Genetic Creutzfeldt–Jakob disease

Anna Ladogana, Gabor G. Kovacs

Research output: Chapter in Book/Report/Conference proceedingChapter

Abstract

Genetic Creutzfeldt–Jakob disease (CJD) is associated with mutations in the human PrP gene (PRNP) on chromosome 20p12-pter. Pathogenic mutations have been identified in 10–15% of all CJD patients, who often have a family history of autosomal-dominant pattern of inheritance and variable penetrance. However, the use of genetic tests implemented by surveillance networks all over the world increasingly identifies unexpectedly PRNP mutations in persons apparently presenting with a sporadic form of CJD. A high phenotypic variability was reported in genetic prion diseases, which partly overlap with the features of sporadic CJD. Here we review recent advances on the epidemiologic, clinical, and neuropathologic features of cases that phenotypically resemble CJD linked to point and insert mutations of the PRNP gene. Multidisciplinary studies are still required to understand the phenotypic spectrum, penetrance, and significance of PRNP mutations.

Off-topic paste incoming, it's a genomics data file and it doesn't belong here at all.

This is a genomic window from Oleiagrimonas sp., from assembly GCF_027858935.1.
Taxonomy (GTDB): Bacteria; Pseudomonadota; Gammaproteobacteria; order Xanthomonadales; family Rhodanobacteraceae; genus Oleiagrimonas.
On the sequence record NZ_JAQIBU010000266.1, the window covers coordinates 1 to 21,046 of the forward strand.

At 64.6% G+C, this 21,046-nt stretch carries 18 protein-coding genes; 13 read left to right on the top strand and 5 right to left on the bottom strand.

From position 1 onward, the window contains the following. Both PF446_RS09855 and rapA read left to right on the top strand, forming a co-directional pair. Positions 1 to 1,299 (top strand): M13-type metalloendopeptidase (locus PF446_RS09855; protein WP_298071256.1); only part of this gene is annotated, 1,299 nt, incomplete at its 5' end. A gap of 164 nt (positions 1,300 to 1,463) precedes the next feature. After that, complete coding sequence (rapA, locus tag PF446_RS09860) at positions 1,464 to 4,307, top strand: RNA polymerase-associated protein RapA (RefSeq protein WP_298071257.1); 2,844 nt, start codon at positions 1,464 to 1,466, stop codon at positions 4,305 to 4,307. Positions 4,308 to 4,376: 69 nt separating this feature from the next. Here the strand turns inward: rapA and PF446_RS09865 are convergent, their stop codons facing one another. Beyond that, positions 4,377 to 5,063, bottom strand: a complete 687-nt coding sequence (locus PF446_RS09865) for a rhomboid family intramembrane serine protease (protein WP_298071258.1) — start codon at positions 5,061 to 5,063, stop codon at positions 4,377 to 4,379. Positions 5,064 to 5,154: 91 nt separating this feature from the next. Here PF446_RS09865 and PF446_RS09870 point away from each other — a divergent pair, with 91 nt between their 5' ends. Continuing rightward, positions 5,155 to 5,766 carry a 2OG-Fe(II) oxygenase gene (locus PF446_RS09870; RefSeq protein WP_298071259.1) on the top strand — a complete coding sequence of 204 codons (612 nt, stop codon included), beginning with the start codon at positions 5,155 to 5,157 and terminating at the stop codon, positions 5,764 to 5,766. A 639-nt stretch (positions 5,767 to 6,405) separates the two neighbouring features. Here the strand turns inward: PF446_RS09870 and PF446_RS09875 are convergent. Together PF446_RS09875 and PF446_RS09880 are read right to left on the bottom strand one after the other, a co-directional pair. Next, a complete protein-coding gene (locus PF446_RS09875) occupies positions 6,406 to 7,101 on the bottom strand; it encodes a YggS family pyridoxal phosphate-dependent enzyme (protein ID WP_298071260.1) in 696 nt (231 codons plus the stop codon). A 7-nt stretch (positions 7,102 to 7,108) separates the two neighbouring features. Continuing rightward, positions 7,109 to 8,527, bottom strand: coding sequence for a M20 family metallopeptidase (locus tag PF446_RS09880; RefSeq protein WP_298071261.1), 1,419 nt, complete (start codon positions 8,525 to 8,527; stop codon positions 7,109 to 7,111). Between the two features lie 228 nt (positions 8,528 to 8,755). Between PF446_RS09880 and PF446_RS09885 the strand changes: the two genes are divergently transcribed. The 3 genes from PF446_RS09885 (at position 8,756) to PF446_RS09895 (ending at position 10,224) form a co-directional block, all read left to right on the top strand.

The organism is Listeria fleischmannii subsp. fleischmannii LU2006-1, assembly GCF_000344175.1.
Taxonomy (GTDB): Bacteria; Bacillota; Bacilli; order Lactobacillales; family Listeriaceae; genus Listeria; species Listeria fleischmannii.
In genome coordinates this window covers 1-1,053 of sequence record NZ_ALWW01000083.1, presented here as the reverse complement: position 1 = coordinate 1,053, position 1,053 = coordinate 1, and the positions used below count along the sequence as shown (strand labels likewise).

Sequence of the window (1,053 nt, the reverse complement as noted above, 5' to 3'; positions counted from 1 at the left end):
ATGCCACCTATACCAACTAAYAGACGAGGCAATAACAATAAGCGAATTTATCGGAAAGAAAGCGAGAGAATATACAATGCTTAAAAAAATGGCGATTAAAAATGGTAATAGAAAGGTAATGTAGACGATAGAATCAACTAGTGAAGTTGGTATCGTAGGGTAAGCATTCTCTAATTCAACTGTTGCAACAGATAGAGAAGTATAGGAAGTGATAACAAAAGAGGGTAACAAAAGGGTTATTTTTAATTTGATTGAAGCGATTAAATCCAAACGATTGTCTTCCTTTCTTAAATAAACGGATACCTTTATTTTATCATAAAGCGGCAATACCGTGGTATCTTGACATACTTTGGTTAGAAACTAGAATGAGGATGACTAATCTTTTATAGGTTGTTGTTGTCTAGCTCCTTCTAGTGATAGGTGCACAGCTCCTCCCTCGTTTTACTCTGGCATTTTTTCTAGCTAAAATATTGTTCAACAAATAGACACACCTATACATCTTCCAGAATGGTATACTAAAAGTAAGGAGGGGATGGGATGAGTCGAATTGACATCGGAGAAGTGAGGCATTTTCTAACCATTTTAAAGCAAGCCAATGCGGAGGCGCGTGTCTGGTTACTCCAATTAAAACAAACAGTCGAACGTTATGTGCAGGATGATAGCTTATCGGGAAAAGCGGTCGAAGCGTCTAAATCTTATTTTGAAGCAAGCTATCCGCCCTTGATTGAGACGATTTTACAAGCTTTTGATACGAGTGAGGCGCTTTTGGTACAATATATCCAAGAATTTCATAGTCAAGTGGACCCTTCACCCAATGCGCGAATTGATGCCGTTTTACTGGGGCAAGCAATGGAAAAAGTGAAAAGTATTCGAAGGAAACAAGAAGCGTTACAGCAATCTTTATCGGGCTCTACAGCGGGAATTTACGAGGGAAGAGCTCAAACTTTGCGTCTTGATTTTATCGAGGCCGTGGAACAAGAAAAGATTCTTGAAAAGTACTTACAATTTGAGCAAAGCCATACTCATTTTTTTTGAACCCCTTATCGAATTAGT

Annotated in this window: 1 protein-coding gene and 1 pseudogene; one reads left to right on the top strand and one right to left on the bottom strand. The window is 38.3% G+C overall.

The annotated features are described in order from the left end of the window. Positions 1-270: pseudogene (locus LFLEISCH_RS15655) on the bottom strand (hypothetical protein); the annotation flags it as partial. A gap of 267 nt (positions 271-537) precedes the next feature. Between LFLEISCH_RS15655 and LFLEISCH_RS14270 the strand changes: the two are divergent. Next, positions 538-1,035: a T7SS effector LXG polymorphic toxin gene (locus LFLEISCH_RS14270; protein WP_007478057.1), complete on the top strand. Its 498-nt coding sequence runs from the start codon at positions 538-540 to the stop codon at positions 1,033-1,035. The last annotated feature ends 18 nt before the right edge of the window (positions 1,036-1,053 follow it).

Original languageEnglish
Title of host publicationHandbook of Clinical Neurology
PublisherElsevier B.V.
Pages219-242
Number of pages24
DOIs
Publication statusPublished - Jan 1 2018

Publication series

NameHandbook of Clinical Neurology
Volume153
ISSN (Print)0072-9752
ISSN (Electronic)2212-4152

Keywords

  • clinical phenotype
  • Creutzfeldt–Jakob disease
  • diagnostics
  • genetic CJD
  • genetics
  • mutations
  • neuropathologic phenotype
  • prion protein
  • PrP gene (PRNP)

ASJC Scopus subject areas

  • Neurology
  • Clinical Neurology

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